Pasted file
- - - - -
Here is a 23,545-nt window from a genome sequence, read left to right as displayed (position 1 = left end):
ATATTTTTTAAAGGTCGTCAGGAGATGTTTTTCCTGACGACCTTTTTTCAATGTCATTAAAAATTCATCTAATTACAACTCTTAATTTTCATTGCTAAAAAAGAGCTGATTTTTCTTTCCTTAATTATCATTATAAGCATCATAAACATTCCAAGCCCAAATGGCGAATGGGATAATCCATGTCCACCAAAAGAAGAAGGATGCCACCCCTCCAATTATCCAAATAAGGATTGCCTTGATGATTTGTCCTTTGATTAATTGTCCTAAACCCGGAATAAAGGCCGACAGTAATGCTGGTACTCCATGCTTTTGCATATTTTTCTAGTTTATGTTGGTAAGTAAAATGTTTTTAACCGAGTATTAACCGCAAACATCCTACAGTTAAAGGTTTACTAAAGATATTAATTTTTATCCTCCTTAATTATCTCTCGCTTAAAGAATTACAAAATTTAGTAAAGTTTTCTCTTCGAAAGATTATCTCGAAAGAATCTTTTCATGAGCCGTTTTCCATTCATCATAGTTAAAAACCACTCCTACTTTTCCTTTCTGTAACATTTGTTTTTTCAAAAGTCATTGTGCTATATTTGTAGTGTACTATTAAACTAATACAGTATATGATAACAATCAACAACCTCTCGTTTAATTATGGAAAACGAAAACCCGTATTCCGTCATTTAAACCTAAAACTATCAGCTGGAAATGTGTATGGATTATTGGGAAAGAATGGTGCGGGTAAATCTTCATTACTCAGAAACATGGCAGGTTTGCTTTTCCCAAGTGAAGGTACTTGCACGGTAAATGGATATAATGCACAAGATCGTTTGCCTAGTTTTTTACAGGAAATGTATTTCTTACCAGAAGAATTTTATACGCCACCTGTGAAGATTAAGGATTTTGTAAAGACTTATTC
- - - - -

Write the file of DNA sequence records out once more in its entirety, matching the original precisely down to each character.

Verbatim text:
Here is a 23,545-nt window from a genome sequence, read left to right as displayed (position 1 = left end):
ATATTTTTTAAAGGTCGTCAGGAGATGTTTTTCCTGACGACCTTTTTTCAATGTCATTAAAAATTCATCTAATTACAACTCTTAATTTTCATTGCTAAAAAAGAGCTGATTTTTCTTTCCTTAATTATCATTATAAGCATCATAAACATTCCAAGCCCAAATGGCGAATGGGATAATCCATGTCCACCAAAAGAAGAAGGATGCCACCCCTCCAATTATCCAAATAAGGATTGCCTTGATGATTTGTCCTTTGATTAATTGTCCTAAACCCGGAATAAAGGCCGACAGTAATGCTGGTACTCCATGCTTTTGCATATTTTTCTAGTTTATGTTGGTAAGTAAAATGTTTTTAACCGAGTATTAACCGCAAACATCCTACAGTTAAAGGTTTACTAAAGATATTAATTTTTATCCTCCTTAATTATCTCTCGCTTAAAGAATTACAAAATTTAGTAAAGTTTTCTCTTCGAAAGATTATCTCGAAAGAATCTTTTCATGAGCCGTTTTCCATTCATCATAGTTAAAAACCACTCCTACTTTTCCTTTCTGTAACATTTGTTTTTTCAAAAGTCATTGTGCTATATTTGTAGTGTACTATTAAACTAATACAGTATATGATAACAATCAACAACCTCTCGTTTAATTATGGAAAACGAAAACCCGTATTCCGTCATTTAAACCTAAAACTATCAGCTGGAAATGTGTATGGATTATTGGGAAAGAATGGTGCGGGTAAATCTTCATTACTCAGAAACATGGCAGGTTTGCTTTTCCCAAGTGAAGGTACTTGCACGGTAAATGGATATAATGCACAAGATCGTTTGCCTAGTTTTTTACAGGAAATGTATTTCTTACCAGAAGAATTTTATACGCCACCTGTGAAGATTAAGGATTTTGTAAAGACTTATTC